Very nice work!  Don't let any of the negative comments bother you, I'm impressed!  Keep us posted
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Offline buzzer

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Re: Guzzi 1100 custom build
« Reply #115 on: March 03, 2023, 12:32:58 PM »
Waiting for a few engine parts so I switched onto the hydraulics. Not sure which front callipers to use yet, so I built both sets. Everything was in great condition so I didn’t change the seals as they were all good.


Offline buzzer

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Re: Guzzi 1100 custom build
« Reply #116 on: March 05, 2023, 04:11:33 AM »
I wanted the belts and pulleys to be on show, but I am not keen on open belts… all it takes is one stone! I have made these before out of the original covers. Start by cutting holes with a hole saw, and then cut the oval out. for this I use a saw in the dremel but a saw is OK. Then I marked the profile on some 3mm polycarbonate and cut that to shape. With that in the cut out, I drilled some 3mm holes half in the cover half in the poly. the windows are held in with some 3mm flanged bolts, washers and nylock nuts. I did ad a dab of high strength nutlock and some small neoprene washers as well.

I then hydrodipped them. I know that fake carbon is not everyone’s thing but I like it, and when covered with a lacquer its VERY durable and UV stable, unlike the real stuff! The actual process is easy, and the film and activator is cheap. link to a video below of how its done.




https://www.youtube.com/watch?v=jh6Hh1F0-Yg
« Last Edit: March 05, 2023, 04:13:27 AM by buzzer »

Offline buzzer

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Re: Guzzi 1100 custom build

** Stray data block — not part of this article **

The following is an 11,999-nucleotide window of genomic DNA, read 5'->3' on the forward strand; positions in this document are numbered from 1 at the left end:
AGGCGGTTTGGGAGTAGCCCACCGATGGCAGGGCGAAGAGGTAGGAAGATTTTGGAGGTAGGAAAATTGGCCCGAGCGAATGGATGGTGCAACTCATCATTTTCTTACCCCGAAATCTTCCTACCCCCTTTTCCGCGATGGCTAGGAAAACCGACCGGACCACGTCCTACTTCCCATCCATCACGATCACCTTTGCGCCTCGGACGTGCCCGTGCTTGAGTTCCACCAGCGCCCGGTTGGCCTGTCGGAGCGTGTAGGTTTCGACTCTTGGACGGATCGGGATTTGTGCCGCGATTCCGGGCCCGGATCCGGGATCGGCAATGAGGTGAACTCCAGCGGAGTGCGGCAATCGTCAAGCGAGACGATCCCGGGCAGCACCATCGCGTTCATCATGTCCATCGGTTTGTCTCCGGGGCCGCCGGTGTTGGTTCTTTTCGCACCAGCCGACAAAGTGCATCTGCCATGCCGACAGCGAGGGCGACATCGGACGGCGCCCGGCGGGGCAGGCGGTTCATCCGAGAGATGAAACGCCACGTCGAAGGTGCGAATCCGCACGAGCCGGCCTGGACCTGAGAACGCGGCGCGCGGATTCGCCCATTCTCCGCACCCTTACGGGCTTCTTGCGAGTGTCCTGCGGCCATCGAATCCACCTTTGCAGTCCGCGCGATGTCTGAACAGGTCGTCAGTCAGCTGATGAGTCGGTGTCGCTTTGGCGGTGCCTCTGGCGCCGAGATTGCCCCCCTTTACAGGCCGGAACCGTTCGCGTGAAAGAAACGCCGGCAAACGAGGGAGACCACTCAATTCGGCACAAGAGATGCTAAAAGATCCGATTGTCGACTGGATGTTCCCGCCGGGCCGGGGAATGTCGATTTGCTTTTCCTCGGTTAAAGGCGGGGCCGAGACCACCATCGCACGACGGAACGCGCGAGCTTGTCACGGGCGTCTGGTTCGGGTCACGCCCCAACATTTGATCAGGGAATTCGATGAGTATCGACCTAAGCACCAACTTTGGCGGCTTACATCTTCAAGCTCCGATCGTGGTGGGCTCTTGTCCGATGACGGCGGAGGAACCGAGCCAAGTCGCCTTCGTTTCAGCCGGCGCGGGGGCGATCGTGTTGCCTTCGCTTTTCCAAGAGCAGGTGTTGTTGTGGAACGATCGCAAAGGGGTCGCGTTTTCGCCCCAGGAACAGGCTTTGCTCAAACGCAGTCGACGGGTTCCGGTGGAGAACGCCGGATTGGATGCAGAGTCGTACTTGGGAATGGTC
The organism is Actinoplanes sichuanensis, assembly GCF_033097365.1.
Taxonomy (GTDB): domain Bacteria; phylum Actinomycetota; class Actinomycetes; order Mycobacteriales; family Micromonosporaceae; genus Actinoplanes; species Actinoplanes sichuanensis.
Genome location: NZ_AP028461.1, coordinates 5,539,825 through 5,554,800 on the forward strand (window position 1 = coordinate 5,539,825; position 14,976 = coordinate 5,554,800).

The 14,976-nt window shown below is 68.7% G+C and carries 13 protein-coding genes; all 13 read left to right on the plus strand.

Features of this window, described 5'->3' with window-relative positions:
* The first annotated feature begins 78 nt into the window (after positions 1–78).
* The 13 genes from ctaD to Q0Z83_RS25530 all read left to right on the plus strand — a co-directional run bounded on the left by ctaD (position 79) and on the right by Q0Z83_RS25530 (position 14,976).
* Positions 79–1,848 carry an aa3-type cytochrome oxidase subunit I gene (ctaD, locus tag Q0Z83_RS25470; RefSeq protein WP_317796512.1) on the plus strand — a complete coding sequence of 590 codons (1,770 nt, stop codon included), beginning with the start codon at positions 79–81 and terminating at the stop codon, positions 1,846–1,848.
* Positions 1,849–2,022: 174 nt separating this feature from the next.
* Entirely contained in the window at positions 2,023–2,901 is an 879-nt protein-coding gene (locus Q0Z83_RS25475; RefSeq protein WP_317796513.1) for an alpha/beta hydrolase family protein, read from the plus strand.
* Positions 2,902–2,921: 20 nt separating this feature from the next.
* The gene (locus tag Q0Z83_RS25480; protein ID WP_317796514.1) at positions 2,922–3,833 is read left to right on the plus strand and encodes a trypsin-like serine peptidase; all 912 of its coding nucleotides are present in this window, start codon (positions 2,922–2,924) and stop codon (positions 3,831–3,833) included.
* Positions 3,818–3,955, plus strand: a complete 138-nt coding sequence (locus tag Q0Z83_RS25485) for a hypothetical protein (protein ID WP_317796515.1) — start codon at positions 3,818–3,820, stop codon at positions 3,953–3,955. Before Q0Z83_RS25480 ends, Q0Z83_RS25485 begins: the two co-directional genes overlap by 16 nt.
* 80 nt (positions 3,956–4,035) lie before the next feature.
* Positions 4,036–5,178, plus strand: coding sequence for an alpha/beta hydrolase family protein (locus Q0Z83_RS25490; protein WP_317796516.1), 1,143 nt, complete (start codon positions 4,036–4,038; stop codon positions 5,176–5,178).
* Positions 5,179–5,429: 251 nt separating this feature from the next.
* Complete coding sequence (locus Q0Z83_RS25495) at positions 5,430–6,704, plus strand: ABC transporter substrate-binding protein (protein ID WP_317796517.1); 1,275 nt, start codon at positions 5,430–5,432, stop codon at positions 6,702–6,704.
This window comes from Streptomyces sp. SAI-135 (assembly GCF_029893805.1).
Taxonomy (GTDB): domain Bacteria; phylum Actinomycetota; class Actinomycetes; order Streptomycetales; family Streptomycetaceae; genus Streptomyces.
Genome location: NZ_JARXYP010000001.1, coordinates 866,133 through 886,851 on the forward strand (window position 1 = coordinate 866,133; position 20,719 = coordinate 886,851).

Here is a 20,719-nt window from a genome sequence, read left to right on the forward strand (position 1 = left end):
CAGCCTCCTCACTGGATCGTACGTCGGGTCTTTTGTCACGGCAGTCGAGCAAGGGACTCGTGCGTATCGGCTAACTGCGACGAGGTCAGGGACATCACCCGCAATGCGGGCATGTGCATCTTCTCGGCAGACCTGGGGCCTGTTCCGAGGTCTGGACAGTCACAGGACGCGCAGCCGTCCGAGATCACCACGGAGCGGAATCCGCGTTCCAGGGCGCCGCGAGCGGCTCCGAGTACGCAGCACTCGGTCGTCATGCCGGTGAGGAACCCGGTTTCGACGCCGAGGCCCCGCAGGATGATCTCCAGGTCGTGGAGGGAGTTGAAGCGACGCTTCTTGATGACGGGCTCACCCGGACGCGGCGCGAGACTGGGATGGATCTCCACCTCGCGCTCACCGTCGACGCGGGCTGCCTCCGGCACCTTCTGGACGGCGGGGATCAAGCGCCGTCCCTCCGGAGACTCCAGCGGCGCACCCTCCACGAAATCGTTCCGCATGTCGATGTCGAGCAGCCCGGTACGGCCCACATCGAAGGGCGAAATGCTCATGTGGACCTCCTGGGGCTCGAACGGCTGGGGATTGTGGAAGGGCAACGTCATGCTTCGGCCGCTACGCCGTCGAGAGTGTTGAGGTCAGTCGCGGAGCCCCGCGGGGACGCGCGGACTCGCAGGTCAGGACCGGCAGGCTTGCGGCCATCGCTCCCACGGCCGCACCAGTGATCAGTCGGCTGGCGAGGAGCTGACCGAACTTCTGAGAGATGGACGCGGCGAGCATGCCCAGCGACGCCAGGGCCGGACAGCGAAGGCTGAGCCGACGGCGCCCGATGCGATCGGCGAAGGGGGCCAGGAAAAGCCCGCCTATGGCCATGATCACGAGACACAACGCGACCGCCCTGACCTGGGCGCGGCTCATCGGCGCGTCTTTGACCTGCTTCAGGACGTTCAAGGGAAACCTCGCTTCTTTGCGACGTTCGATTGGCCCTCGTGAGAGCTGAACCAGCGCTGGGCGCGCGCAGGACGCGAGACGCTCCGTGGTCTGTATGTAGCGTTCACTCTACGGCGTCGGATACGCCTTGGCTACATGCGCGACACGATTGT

« Reply #117 on: March 06, 2023, 05:12:06 AM »
Polishing day… I did the engine cases a few weeks ago. I then set a side a full day to polish the rest of the alloy… its a dirty, hard, and somewhat dangerous job! the swinging arm took ages! I used to do it in the workshop, but it made such a mess I now do it on the drive. I have a 2.5 HP 3000 RPM motor that I use that is an absolute beast and takes no prisoners if you get it wrong.

Its mentally draining to do actually, thinking about the angle you present the item to the wheel each time. I sand everything with 400 Mirka Abranet first (if you have not come across that product its a game changer, you will never use wet and dry again!) I use an 8"  closed stitched mop and medium compound, followed by a loose mop with fine compound. I use some very fine compound on the stainless.

That evening I had a bath as I was so filthy. I actually used fairy liquid to clean me off as ordinary soap doesn’t touch it. Next day I absolutely ached all over!


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Re: Guzzi 1100 custom build
« Reply #118 on: March 08, 2023, 11:06:43 AM »
the engine parts I had been waiting for came, and I finished off the belt covers.  I also made the housing for the hall effect triggers, the most accurate bit of machining I have done in years as I needed to locate the sensors exactly 135 degrees apart.  I will post some pictures later on that.  But for now here is the engine!




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Re: Guzzi 1100 custom build
« Reply #119 on: March 08, 2023, 11:55:42 AM »
THAT is spectacular work Buzz, you are “lightyears” ahead of me in your approach to detail… :bow: :thumb:
If I may suggest, the intake tracts seem to adopt a different approach to your usual theme, do you concur ?
But irregardless (sic), I reiterate that there should be…
Kiwi Roy for electrical.
Canuck 750 and Charlie for restorations.
Roper for mechanical instruction.
Beard, Meinolf and Beetle for maps and tuning.
Daniel Kalal for touring advice and example.
Yourself for “ground up” builds…. :bow: :thumb: